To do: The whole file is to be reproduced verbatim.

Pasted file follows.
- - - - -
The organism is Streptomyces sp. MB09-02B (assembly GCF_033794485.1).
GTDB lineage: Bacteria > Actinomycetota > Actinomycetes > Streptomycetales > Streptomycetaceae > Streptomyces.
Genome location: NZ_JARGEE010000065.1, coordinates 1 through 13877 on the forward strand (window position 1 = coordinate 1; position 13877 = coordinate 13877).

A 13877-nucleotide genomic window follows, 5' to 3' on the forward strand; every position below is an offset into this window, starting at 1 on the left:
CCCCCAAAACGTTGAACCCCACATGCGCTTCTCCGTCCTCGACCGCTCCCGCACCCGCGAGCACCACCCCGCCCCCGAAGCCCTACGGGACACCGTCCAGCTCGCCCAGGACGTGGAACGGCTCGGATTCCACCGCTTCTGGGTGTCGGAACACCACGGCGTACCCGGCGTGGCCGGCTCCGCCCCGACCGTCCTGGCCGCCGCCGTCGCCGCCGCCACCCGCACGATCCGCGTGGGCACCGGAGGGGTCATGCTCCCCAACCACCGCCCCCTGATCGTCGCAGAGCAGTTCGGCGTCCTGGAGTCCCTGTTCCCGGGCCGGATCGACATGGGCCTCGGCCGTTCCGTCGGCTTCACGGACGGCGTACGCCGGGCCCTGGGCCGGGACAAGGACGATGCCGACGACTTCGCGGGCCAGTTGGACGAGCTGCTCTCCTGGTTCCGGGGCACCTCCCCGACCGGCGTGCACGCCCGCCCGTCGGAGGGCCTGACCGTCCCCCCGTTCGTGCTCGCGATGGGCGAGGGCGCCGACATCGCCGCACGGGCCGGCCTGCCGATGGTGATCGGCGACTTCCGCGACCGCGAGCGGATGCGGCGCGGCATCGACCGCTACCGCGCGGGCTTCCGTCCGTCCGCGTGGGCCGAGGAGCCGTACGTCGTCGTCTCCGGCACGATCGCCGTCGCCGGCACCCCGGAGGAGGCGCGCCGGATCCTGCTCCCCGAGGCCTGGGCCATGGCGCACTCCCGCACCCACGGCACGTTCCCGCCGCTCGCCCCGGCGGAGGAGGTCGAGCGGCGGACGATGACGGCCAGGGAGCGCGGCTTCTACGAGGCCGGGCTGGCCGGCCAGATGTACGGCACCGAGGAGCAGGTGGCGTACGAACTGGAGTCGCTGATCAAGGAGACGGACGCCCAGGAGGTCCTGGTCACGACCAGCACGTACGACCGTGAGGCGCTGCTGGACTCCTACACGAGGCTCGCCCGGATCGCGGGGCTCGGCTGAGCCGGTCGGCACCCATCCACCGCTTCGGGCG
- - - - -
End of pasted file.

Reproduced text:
The organism is Streptomyces sp. MB09-02B (assembly GCF_033794485.1).
GTDB lineage: Bacteria > Actinomycetota > Actinomycetes > Streptomycetales > Streptomycetaceae > Streptomyces.
Genome location: NZ_JARGEE010000065.1, coordinates 1 through 13877 on the forward strand (window position 1 = coordinate 1; position 13877 = coordinate 13877).

A 13877-nucleotide genomic window follows, 5' to 3' on the forward strand; every position below is an offset into this window, starting at 1 on the left:
CCCCCAAAACGTTGAACCCCACATGCGCTTCTCCGTCCTCGACCGCTCCCGCACCCGCGAGCACCACCCCGCCCCCGAAGCCCTACGGGACACCGTCCAGCTCGCCCAGGACGTGGAACGGCTCGGATTCCACCGCTTCTGGGTGTCGGAACACCACGGCGTACCCGGCGTGGCCGGCTCCGCCCCGACCGTCCTGGCCGCCGCCGTCGCCGCCGCCACCCGCACGATCCGCGTGGGCACCGGAGGGGTCATGCTCCCCAACCACCGCCCCCTGATCGTCGCAGAGCAGTTCGGCGTCCTGGAGTCCCTGTTCCCGGGCCGGATCGACATGGGCCTCGGCCGTTCCGTCGGCTTCACGGACGGCGTACGCCGGGCCCTGGGCCGGGACAAGGACGATGCCGACGACTTCGCGGGCCAGTTGGACGAGCTGCTCTCCTGGTTCCGGGGCACCTCCCCGACCGGCGTGCACGCCCGCCCGTCGGAGGGCCTGACCGTCCCCCCGTTCGTGCTCGCGATGGGCGAGGGCGCCGACATCGCCGCACGGGCCGGCCTGCCGATGGTGATCGGCGACTTCCGCGACCGCGAGCGGATGCGGCGCGGCATCGACCGCTACCGCGCGGGCTTCCGTCCGTCCGCGTGGGCCGAGGAGCCGTACGTCGTCGTCTCCGGCACGATCGCCGTCGCCGGCACCCCGGAGGAGGCGCGCCGGATCCTGCTCCCCGAGGCCTGGGCCATGGCGCACTCCCGCACCCACGGCACGTTCCCGCCGCTCGCCCCGGCGGAGGAGGTCGAGCGGCGGACGATGACGGCCAGGGAGCGCGGCTTCTACGAGGCCGGGCTGGCCGGCCAGATGTACGGCACCGAGGAGCAGGTGGCGTACGAACTGGAGTCGCTGATCAAGGAGACGGACGCCCAGGAGGTCCTGGTCACGACCAGCACGTACGACCGTGAGGCGCTGCTGGACTCCTACACGAGGCTCGCCCGGATCGCGGGGCTCGGCTGAGCCGGTCGGCACCCATCCACCGCTTCGGGCG